Transit Drivers Should Learn Eco-Driving Tips (18.7% Potential Fuel Savings, Study Says)

CC BY 3.0. Flickr

Flickr/CC BY 3.0

We all know that public transit is less polluting and more energy-efficient than individual vehicles, but what if we could make it even better with simple driver training and fuel economy feedback gadgets? That's what SmartDrive claims in a new study (though note that they sell products and services to fleet operators, so they are not entirely impartial -- but still, their findings are pretty common sense and pass the BS-detector). It won't be a surprise to anyone that the kinds of eco-driving tips that work for small cars also work for the much larger vehicles in transit fleets. What might be a bit surprising is just how much of a difference eco-driving can make: "“Within one month [of receiving driving training], the top 25% of drivers improved their fuel economy from 3.87MPG to 4.59MPG, or 18.7%."

Bus photo

Flickr/CC BY 3.0If whole fleets of buses can be made almost 1/5 more fuel efficient with some simple training and maybe some onboard feedback devices, we're talking about vast quantities of fuel saved, which means less CO2, less smog-forming emissions, better air in cities, and an even bigger environmental advantage to transit over individual vehicles.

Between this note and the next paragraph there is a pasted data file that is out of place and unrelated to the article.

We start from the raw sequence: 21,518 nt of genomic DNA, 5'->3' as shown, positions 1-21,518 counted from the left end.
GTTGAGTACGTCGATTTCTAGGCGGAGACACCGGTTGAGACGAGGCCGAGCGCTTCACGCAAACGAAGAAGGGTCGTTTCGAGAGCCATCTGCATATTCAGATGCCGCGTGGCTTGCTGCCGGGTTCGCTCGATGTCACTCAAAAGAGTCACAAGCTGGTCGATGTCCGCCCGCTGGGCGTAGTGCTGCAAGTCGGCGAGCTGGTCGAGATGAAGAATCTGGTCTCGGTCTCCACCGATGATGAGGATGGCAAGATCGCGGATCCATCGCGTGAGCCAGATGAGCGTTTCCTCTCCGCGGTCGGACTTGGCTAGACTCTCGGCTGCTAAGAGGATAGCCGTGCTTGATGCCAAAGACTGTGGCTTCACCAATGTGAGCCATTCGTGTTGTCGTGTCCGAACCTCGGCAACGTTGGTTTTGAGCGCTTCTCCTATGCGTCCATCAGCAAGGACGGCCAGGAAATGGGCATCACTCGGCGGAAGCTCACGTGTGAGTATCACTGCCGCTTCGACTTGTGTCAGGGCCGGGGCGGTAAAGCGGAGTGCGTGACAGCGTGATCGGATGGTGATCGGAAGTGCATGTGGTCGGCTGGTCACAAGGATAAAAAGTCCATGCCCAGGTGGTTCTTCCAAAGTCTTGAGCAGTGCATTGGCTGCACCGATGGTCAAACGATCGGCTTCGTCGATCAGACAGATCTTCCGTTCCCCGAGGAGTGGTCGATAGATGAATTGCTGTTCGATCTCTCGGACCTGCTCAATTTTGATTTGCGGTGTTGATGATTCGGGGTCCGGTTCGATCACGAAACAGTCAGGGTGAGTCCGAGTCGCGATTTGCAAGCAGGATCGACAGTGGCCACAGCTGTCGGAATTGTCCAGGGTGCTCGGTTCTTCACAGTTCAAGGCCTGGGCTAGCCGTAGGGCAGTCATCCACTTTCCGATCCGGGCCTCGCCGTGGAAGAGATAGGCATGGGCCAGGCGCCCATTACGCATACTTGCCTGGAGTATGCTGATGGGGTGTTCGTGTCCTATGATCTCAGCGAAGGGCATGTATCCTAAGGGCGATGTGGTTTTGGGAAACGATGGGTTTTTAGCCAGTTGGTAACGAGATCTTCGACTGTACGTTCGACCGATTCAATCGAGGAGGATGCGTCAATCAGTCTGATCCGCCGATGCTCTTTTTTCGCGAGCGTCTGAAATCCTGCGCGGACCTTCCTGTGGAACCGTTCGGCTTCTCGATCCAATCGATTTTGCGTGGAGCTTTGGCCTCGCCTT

What needs to be done to achieve those results isn't esoteric or difficult:


SmartDriving/Screen capture

Yet the potential for greener transit is important. Adding some fuel-efficiency feedback for drivers - kind of like in hybrid cars - would also make a difference. It serves as both a reminder and as a training tool, allow drivers to recalibrate themselves for optimum efficiency.

Via SmartDrive, GCC

See also: Ford to Offer Stop-Start Fuel-Saving System on Non-Hybrid 2013 Fusion for $295